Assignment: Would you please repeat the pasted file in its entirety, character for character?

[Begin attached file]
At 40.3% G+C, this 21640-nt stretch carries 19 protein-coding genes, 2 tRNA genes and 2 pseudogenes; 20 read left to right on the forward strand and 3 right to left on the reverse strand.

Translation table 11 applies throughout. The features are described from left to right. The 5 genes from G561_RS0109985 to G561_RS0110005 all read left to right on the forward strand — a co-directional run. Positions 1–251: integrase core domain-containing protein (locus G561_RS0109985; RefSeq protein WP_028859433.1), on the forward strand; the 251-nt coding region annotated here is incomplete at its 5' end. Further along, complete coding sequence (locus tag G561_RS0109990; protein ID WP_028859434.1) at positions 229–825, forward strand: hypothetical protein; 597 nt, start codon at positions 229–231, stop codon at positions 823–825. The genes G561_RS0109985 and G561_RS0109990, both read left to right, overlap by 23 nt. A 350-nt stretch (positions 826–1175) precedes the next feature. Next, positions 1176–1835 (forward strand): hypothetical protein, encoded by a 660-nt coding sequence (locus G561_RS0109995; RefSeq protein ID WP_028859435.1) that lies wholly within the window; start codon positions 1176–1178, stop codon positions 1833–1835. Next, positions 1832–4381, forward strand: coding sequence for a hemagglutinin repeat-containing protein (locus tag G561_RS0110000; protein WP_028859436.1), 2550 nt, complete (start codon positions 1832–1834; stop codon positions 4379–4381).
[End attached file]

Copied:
At 40.3% G+C, this 21640-nt stretch carries 19 protein-coding genes, 2 tRNA genes and 2 pseudogenes; 20 read left to right on the forward strand and 3 right to left on the reverse strand.

Translation table 11 applies throughout. The features are described from left to right. The 5 genes from G561_RS0109985 to G561_RS0110005 all read left to right on the forward strand — a co-directional run. Positions 1–251: integrase core domain-containing protein (locus G561_RS0109985; RefSeq protein WP_028859433.1), on the forward strand; the 251-nt coding region annotated here is incomplete at its 5' end. Further along, complete coding sequence (locus tag G561_RS0109990; protein ID WP_028859434.1) at positions 229–825, forward strand: hypothetical protein; 597 nt, start codon at positions 229–231, stop codon at positions 823–825. The genes G561_RS0109985 and G561_RS0109990, both read left to right, overlap by 23 nt. A 350-nt stretch (positions 826–1175) precedes the next feature. Next, positions 1176–1835 (forward strand): hypothetical protein, encoded by a 660-nt coding sequence (locus G561_RS0109995; RefSeq protein ID WP_028859435.1) that lies wholly within the window; start codon positions 1176–1178, stop codon positions 1833–1835. Next, positions 1832–4381, forward strand: coding sequence for a hemagglutinin repeat-containing protein (locus tag G561_RS0110000; protein WP_028859436.1), 2550 nt, complete (start codon positions 1832–1834; stop codon positions 4379–4381).